Do these new regional classes meet the standards announced in Dukes v. Wal-Mart? How have the plaintiffs overcome the conflicts present in the initial classe, such as including female managers and their female subordinates in the same class?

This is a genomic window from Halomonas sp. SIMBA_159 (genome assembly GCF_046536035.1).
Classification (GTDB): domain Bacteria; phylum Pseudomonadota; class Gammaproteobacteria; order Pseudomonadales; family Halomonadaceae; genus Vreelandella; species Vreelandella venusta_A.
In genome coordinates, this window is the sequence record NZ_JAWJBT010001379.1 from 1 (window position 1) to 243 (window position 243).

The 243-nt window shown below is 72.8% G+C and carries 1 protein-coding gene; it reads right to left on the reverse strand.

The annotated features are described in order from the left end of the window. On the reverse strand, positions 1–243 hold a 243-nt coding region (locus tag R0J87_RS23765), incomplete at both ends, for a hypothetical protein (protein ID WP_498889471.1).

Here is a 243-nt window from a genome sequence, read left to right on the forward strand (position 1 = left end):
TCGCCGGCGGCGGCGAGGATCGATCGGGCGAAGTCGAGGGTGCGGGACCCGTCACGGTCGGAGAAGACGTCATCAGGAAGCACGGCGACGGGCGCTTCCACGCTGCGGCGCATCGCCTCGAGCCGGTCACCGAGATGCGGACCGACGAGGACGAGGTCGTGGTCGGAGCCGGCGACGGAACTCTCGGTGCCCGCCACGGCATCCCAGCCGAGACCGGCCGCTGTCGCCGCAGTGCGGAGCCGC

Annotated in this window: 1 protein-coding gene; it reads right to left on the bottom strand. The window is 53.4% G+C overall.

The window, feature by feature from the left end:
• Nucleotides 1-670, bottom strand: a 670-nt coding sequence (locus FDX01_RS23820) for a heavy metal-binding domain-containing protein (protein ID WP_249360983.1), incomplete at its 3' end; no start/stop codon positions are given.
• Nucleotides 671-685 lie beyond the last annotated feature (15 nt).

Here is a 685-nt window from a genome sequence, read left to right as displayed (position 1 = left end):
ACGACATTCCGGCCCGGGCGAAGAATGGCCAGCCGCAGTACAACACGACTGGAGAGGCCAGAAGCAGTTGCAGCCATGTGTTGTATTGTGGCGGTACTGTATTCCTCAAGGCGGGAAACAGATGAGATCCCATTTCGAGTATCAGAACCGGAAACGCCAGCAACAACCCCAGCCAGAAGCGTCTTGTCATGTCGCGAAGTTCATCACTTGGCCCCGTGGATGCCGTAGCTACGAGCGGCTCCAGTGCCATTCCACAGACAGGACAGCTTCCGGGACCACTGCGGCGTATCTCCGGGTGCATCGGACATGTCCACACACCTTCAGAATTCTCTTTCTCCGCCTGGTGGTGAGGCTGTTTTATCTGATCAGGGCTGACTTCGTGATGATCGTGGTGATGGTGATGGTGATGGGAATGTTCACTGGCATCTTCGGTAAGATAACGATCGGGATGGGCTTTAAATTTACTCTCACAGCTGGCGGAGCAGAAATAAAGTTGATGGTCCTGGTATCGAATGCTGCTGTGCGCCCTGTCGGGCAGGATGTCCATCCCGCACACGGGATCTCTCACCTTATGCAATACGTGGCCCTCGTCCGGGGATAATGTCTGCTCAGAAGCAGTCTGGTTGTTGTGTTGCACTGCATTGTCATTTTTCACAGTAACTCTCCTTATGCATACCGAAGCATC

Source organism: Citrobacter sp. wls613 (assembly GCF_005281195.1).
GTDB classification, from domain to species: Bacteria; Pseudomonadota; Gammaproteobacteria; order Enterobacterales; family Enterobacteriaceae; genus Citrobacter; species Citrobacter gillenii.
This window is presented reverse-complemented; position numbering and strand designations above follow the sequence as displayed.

In almost every case that crosses our desks these days, plaintiffs make an offer of settlement and set a time limit for acceptance, striking fear in the heart of my clients who then ask: will a court find that we acted in bad faith by refusing to settle within the time limit? The seminal case on this issue is Southern General Ins. Co. v. Holt, 262 Ga. 267, 416 S.E.2d 274 (1992). In Holt, the plaintiff’s attorney made a time-limited settlement offer for policy limits of $15,000. The plaintiff’s attorney advised the insurer the plaintiff’s medical bills totaled more than $10,000 and the lost wages exceeded $5,000. The letter included a doctor’s report indicating the plaintiff had a herniated disc, and included medical bills totaling over $6,000. The plaintiff’s attorney later sent proof of additional expenses of over $4,000. In a last letter to the insurer, the plaintiff’s attorney extended the offer to settle within policy limits for five additional days and included in the letter a certified copy of the plaintiff’s complete medical records. The insurer neither sought more time to evaluate the claim nor responded to the offer before it expired. The insurer offered to settle the case within limits only after the plaintiff’s attorney had withdrawn the offer. A jury returned a verdict in favor of the plaintiff for $82,000. The insured assigned to the plaintiff her claim against the insurer for negligent or bad faith refusal to settle within the policy limits. The plaintiff in this suit sought the excess of $67,000, plus interest.In the affirming the judgment for the amount of excess, the Georgia Supreme Court first noted the insurer may be liable to its insured for failing to settle a claim “where the insurer is guilty of negligence, fraud, or bad faith.” 262 Ga. at 268. While reiterating the equal consideration rule, the Court further stated “[a]n insurance company does not act in bad faith solely because it fails to accept a settlement offer within the deadline set by the injured person’s attorney.” Id. at 269. The Court, however, rejected the insurer’s argument “that an insurance company has no duty to its insured to respond to a deadline to settle a claim within policy limits when the company has knowledge of clear liability and special damages exceeding the policy limits.” Id. (emphasis in the original). The Court found the insurer did more than simply fail to settle within the time frame set by the plaintiff’s attorney. The insurer had information, including medical bills and documented lost wages, which showed special damages alone, exceeded the limits of the insured’s policy. The insurer’s claims representative acknowledged he had the information, but he testified he needed medical documents to support it. The Court noted, however, that neither the claims representative nor the claims manager requested an extension of time to evaluate the plaintiff’s claim. Thus, there was some evidence for the jury to conclude the insurer did not give equal consideration to the interest of its insured.